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戒煙者易患糖尿病

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核心提示:Giving up cigarettes may increase a patient's risk of type 2 diabetes, researchers say. In a longitudinal study, quitters had a 73% greater risk of the disease than never-smokers, Hsin-Chieh Yeh, PhD, of Johns Hopkins University, and colleagues repo

    Giving up cigarettes may increase a patient's risk of type 2 diabetes, researchers say.

    In a longitudinal study, quitters had a 73% greater risk of the disease than never-smokers, Hsin-Chieh Yeh, PhD, of Johns Hopkins University, and colleagues reported online in the Annals of Internal Medicine.

    Yeh and her colleagues wrote that quitters "experienced relatively more adverse changes in their metabolic profile and an increased risk for incident diabetes that peaked within three years of quitting but was still observable six years after quitting."

    "Weight gain after smoking cessation explained the increased risk in those quitters," Yeh told MedPage Today.

    "Also, those who smoked more and gained the most weight had the highest short-term risk" of developing diabetes.

    Increased inflammation may also play a role, Yeh added.

    Cigarette smoking is an established risk factor for type 2 diabetes, but little was known about the effects of smoking cessation on diabetes risk.

    So the researchers analyzed longitudinal data from the prospective cohort Atherosclerosis Risk in Communities (ARIC) Study of 10,892 middle-age adults who did not have diabetes at baseline, between 1987 and 1989.

    Smoking was assessed at baseline and incident diabetes was measured by fasting glucose assays.

    Over nine years of follow-up, 1,254 patients developed type 2 diabetes.

    The researchers found a graded relationship between pack-years of smoking and incidence of type 2 diabetes, which increased from 13.3 per 1,000 person-years in those who never smoked to 18.5 per 1,000 person-years in the highest tertile of pack-years.

    Risk of diabetes was increased 1.42-fold among those in the highest tertile of smokers (more than 30 pack-years), compared with never-smokers (95% CI 1.20 to 1.67).

    Those who smoked for fewer than 13 pack-years had a nonsignificant 9% increased risk, and those with 14 to 30 pack-years had a 1.38-fold increased risk (95% CI 1.18 to 1.61).

    The researchers then looked at the relationship between smoking cessation and diabetes risk. In the first three years of follow-up, 380 patients quit smoking.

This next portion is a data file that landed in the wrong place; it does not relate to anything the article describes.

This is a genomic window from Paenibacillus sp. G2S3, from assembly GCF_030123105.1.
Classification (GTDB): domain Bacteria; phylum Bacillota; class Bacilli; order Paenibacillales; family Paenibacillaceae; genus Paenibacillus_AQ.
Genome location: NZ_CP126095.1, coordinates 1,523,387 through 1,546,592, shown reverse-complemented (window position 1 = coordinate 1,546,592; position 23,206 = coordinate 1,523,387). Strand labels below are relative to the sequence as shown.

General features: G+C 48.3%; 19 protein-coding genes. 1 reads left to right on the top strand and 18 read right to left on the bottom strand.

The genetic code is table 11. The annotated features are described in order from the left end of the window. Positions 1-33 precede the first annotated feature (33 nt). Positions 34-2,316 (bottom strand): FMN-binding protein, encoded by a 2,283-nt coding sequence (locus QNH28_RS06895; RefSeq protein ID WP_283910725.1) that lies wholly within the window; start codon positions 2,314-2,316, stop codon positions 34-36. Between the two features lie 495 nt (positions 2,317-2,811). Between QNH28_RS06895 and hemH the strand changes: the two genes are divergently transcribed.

The new quitters had more significant increases in weight, waist circumference, and fasting glucose level, as well as a small but statistically significant decrease in leukocyte count compared with never-smokers (P<0.001).

    After adjusting for potential confounders, the researchers found that new quitters had the highest odds of type 2 diabetes (HR 1.73, 95% CI 1.19 to 2.53).

    They were followed by continuing smokers (HR 1.31, 95% CI 1.04 to 1.65) and former smokers (HR 1.22, 95% CI 0.99 to 1.50).

    The researchers said the findings regarding continuing smokers were "surprising," but noted it may be that nicotine and its metabolites exert anti-inflammatory effects.

    In an analysis of long-term risk after quitting, the highest risk occurred in the first three years (HR 1.91, 95% CI 1.19 to 3.05) and gradually decreased to zero at 12 years.

    "Weight gain, in terms of prevention and intervention, is the most straightforward target for people who are ready to quit and those who have already quit," Yeh said.

    She said doctors and patients should be aware of the potential problems and couple smoking cessation with strategies for diabetes prevention and early detection.

    "Lifestyle counseling in terms of diet and physical activity and maybe other, more aggressive types of weight management are needed," Yeh said. "And [physicians should] check up on glucose level more frequently as another way for early detection."

    She said there's also some evidence that nicotine replacement therapy is helpful in terms of weight control after quitting.

    "Of course, the basic message is, don't even start smoking," Yeh said.

    Some of the study's limitations included self-reported data, telephone interviews at some of the time points, possible under-representation of smokers at later follow-up, and an observational study design, which cannot prove causality.

    研究人員稱,戒煙可增加2型糖尿病的發生風險。

    一項縱向研究發現,戒煙者發生糖尿病的風險比不吸煙者高73%.約翰霍普金斯大學Hsin-Chieh Yeh博士及其同事將該研究發表在《內科學年鑒》在線版上。

    Yeh博士和同事稱,戒煙者會發生相對不良的代謝變化,且糖尿病發病風險增加,該風險在戒煙后的3年內最高,并在戒煙后6年持續存在。

    "戒煙引起的體重增加可能是糖尿病風險增加的原因。"Yeh 說。

    "而且,那些吸煙多,體重增加多的人們短期發生糖尿病的風險最高。"

    炎性反應的增加也起到一定作用,Yeh補充說。

    吸煙是明確的2型糖尿病危險因素,但戒煙對糖尿病發生風險的影響尚不清楚。

    因此研究者分析了前瞻性社區內大樣本動脈粥樣硬化風險研究(ARIC)的縱向數據,該研究在1987年至1989年間登記了10892名尚未患糖尿病的中年人。

    研究評估了受試者基線時的吸煙情況,并以空腹血糖值評定糖尿病的發病。

    隨訪9年以上,1254名受試者發生了糖尿病。

    研究者發現,年吸煙量與2型糖尿病的發生呈正相關,從不吸煙者每1000病人年的13.3增加到年吸煙量最大者1000病人年的18.5.

    與不吸煙者相比,嚴重吸煙者(每年超過30包)的糖尿病風險增加1.42倍(95% CI 1.20-1.67).

    每年吸煙少于13包的人群,糖尿病發生風險增加9%,而每年14-30包,風險則增加1.38倍(95% CI 1.18-1.61).

    研究者也觀察了戒煙和糖尿病風險的關系。在隨訪的前3年,共380名患者戒煙。

    與不吸煙者相比,新近戒煙者會出現明顯的體重增加、腰圍增大及空腹血糖增高,且出現輕度但已達統計學意義的白細胞計數減少(P<0.001).

    校正了潛在的混雜因素后,研究者發現,新近戒煙者發生2型糖尿病的幾率最高(風險比1.73,95% CI 1.19-2.53).

    其次是持續吸煙者(風險比1.31,95% CI 1.04-1.65)和曾經吸煙者(風險比1.22,95% CI 0.99-1.50).

    研究者稱,該結果中持續吸煙者的糖尿病發生風險出乎意料,但指出這可能是尼古丁及其代謝物產生了抗炎作用。

    戒煙后的長期風險分析中,前3年的風險最高(風險比1.91,95% CI 1.19-3.05),此后直到12年風險逐漸減少至沒有。

    "無論預防還是干預,體重增加均是準備戒煙和已經戒煙的人們最直觀的指標。"Yeh說。

    她提醒醫生和患者應意識到這一潛在問題,并對戒煙者進行糖尿病預防和早期干預。

    "飲食和運動等生活方式的調整,積極控制體重都是必須的。"Yeh說,"而且為了早期發現,醫生們應經常檢測戒煙者的血糖水平。"

    她還指出,目前也有證據表明尼古丁替代療法有助于戒煙后的體重控制。

    "當然,最根本的是,不要嘗試吸煙。"Yeh說。

    該研究也存在局限性,包括數據的采集來源于自我報告,一些時間點的訪視通過電話完成,后期隨訪中吸煙者的代表不足,以及這是一項觀察性研究,不能證實因果關系。

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關鍵詞: 戒煙 糖尿病
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